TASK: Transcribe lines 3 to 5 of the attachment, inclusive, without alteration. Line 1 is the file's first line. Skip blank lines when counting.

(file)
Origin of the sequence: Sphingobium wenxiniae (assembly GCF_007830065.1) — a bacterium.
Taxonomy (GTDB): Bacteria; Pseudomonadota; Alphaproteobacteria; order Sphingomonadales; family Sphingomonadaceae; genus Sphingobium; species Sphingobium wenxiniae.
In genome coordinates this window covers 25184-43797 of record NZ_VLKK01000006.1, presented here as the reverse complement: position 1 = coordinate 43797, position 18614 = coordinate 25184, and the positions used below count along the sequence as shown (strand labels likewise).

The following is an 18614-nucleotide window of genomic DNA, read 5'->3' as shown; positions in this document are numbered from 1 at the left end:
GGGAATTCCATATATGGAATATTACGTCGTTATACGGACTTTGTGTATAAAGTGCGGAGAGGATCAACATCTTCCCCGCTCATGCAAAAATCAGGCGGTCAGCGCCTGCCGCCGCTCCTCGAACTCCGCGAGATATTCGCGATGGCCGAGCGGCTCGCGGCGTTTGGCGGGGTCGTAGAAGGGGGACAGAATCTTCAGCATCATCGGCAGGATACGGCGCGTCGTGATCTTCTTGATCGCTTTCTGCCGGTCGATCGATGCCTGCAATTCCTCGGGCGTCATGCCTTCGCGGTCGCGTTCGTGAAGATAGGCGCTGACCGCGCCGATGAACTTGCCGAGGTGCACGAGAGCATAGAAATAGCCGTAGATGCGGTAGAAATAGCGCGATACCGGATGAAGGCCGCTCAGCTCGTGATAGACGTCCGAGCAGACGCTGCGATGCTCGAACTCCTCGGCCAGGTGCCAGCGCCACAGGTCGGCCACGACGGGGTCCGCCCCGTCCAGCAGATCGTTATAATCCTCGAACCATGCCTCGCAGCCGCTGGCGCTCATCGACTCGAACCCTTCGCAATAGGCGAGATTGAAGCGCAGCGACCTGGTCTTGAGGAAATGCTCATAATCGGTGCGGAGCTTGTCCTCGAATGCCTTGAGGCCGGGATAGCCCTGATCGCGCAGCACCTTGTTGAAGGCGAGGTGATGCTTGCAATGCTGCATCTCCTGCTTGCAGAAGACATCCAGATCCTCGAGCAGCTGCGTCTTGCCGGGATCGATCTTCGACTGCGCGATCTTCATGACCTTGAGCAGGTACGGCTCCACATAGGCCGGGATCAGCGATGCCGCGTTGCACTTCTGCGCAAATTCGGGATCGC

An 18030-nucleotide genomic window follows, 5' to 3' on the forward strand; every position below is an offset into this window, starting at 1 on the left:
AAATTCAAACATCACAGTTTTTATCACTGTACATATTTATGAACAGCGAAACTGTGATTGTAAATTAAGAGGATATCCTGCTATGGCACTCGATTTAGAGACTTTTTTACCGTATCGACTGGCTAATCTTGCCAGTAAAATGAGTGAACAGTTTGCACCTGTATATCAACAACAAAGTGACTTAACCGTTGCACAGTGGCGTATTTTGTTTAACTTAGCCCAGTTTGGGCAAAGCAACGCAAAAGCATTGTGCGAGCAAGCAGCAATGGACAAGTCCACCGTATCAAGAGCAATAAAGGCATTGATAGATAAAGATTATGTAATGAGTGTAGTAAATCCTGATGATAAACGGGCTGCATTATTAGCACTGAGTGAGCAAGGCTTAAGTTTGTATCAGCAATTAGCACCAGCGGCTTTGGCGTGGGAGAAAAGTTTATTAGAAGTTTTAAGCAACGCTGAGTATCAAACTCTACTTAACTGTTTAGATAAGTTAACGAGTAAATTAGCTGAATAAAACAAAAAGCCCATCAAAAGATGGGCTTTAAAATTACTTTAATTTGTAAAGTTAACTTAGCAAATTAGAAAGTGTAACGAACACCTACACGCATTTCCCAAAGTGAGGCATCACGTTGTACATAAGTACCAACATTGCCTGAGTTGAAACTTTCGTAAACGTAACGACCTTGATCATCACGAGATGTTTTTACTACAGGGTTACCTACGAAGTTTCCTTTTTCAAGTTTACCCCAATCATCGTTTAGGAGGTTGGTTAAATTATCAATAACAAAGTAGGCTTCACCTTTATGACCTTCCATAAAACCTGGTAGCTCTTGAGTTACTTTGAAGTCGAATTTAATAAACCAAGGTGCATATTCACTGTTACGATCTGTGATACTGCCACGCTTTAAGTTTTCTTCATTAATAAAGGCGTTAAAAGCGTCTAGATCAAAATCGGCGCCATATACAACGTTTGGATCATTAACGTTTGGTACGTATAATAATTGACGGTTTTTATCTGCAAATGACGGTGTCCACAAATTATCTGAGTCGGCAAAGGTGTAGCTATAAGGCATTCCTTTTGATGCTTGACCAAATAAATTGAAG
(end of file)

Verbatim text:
In genome coordinates this window covers 25184-43797 of record NZ_VLKK01000006.1, presented here as the reverse complement: position 1 = coordinate 43797, position 18614 = coordinate 25184, and the positions used below count along the sequence as shown (strand labels likewise).

The following is an 18614-nucleotide window of genomic DNA, read 5'->3' as shown; positions in this document are numbered from 1 at the left end:
GGGAATTCCATATATGGAATATTACGTCGTTATACGGACTTTGTGTATAAAGTGCGGAGAGGATCAACATCTTCCCCGCTCATGCAAAAATCAGGCGGTCAGCGCCTGCCGCCGCTCCTCGAACTCCGCGAGATATTCGCGATGGCCGAGCGGCTCGCGGCGTTTGGCGGGGTCGTAGAAGGGGGACAGAATCTTCAGCATCATCGGCAGGATACGGCGCGTCGTGATCTTCTTGATCGCTTTCTGCCGGTCGATCGATGCCTGCAATTCCTCGGGCGTCATGCCTTCGCGGTCGCGTTCGTGAAGATAGGCGCTGACCGCGCCGATGAACTTGCCGAGGTGCACGAGAGCATAGAAATAGCCGTAGATGCGGTAGAAATAGCGCGATACCGGATGAAGGCCGCTCAGCTCGTGATAGACGTCCGAGCAGACGCTGCGATGCTCGAACTCCTCGGCCAGGTGCCAGCGCCACAGGTCGGCCACGACGGGGTCCGCCCCGTCCAGCAGATCGTTATAATCCTCGAACCATGCCTCGCAGCCGCTGGCGCTCATCGACTCGAACCCTTCGCAATAGGCGAGATTGAAGCGCAGCGACCTGGTCTTGAGGAAATGCTCATAATCGGTGCGGAGCTTGTCCTCGAATGCCTTGAGGCCGGGATAGCCCTGATCGCGCAGCACCTTGTTGAAGGCGAGGTGATGCTTGCAATGCTGCATCTCCTGCTTGCAGAAGACATCCAGATCCTCGAGCAGCTGCGTCTTGCCGGGATCGATCTTCGACTGCGCGATCTTCATGACCTTGAGCAGGTACGGCTCCACATAGGCCGGGATCAGCGATGCCGCGTTGCACTTCTGCGCAAATTCGGGATCGC